Contents

  1. SC lashes out at firecracker manufacturers
  2. Lockdowns slowed green energy push: IEEFA Report
  3. Orders issued for Ordnance Factory Board dissolution
  4. Transport Minister reviews work at Zojila tunnel

SC lashes out at firecracker manufacturers

Context:

  • The Supreme Court lashed out at firecracker manufacturers for violating the spirit of its 2018 judgment banning toxic ingredients like barium in fireworks, saying the prime focus of the court is the “right to life of innocent people”.
  • The Supreme Court has said that a preliminary enquiry by the CBI into the firecracker industry revealed rampant violation of its ban on the use of toxic ingredients like barium and its salts

Relevance:

GS-III: Environment and Ecology (Environmental Pollution, Environmental Degradation, Government Policies and Interventions)

Dimensions of the Article:

  1. About the SC probe and the issues found with Firecrackers
  2. SC on Firecrackers in the past
  3. About the Court proceedings regarding firecrackers
  4. About the NGT ban on firecrackers
  5. Why was the ban on firecrackers needed in 2020?
  6. What are Green Crackers?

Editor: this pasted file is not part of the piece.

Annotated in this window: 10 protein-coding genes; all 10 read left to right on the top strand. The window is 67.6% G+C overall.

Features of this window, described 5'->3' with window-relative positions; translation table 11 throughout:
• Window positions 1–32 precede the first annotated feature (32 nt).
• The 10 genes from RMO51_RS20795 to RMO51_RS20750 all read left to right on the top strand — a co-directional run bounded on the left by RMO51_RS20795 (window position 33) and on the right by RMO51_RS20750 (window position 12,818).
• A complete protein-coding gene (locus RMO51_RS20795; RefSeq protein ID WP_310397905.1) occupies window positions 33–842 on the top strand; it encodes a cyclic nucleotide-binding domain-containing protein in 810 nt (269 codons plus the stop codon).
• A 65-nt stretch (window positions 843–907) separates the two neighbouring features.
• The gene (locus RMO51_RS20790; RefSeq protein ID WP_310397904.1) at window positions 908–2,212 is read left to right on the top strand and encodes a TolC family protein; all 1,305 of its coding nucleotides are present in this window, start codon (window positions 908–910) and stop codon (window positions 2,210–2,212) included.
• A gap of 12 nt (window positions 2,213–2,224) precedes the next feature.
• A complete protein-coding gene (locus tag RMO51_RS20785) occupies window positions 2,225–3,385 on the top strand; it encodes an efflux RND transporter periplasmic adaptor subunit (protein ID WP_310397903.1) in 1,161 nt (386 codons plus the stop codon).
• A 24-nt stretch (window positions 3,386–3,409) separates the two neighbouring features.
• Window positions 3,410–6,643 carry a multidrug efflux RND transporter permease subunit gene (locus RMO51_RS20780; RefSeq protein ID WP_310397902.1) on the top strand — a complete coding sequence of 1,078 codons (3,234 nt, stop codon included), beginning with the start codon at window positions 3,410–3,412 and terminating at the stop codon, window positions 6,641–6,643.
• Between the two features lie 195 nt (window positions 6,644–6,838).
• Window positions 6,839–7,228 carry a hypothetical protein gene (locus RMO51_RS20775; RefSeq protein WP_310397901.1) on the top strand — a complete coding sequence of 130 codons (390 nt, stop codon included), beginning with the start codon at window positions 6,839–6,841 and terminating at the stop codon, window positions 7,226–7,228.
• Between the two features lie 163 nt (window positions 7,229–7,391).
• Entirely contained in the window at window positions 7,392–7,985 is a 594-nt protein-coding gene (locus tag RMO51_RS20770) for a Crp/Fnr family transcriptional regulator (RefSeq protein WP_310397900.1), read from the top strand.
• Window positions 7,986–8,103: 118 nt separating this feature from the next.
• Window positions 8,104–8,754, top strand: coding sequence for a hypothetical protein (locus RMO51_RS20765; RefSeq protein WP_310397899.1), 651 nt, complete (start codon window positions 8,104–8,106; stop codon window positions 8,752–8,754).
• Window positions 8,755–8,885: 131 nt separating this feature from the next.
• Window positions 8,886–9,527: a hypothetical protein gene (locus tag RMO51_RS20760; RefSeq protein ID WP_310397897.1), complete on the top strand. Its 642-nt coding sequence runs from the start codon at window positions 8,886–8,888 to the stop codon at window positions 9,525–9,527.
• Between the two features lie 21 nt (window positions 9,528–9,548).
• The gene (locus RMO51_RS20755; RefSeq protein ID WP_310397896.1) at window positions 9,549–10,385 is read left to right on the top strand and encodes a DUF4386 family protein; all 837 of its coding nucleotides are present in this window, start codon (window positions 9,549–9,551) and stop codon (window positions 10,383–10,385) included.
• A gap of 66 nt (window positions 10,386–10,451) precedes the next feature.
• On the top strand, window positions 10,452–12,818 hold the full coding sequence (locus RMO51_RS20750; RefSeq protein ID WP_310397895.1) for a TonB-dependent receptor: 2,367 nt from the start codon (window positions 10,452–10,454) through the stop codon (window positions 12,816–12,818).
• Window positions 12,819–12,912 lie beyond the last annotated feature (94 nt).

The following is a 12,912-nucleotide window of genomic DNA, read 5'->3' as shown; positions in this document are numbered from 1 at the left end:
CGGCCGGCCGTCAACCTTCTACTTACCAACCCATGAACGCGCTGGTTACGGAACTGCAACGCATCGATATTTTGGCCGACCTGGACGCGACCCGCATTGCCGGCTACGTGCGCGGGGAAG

About the SC probe and the issues found with Firecrackers

  • In 2017, the Supreme court had banned the use and sale of toxic crackers during the celebration owing to diwali, Christmas, etc., on the basis of a petition filed by two infants.
  • In March 2020, the court ordered the CBI Joint Director in Chennai to conduct a detailed probe into allegations of violation of the court ban in 2018.
  • A chemical analysis of the samples of finished and semi-finished firecrackers and raw materials taken from the manufacturers showed barium content.
  • Firecracker covers did not show the manufacture or expiry dates.
  • Many firecracker manufacturers continued to use toxic ingredients fully knowing that the court had banned them.
  • Children are employed in these factories and are exposed to the poison.
  • The toxic ingredients end up poisoning the air and deteriorating the air quality.

SC on Firecrackers in the past

  • In 2017, the SC had banned the use and sale of toxic crackers on the basis of a petition filed by two infants who pleaded for their right to life.
  • The court had said the sale of green and improved crackers would be only through licensed traders. It dismissed arguments that bursting crackers was a fundamental right and an essential practice during religious festivals like Diwali.
  • The Court’s endeavour was to strive at balancing of two rights, namely, right of the petitioners under Article 21 and right of the manufacturers and traders under Article 19(1)(g) of the Constitution
  • The SC said it felt that Article 25 [right to religion] is subject to Article 21 [right to life].
  • If a particular religious practice is threatening the health and lives of people, such practice is not to entitled to protection under Article 25.

About the Court proceedings regarding firecrackers

  • The manufacturers contended that thousands of employees earn their livelihood in the industry.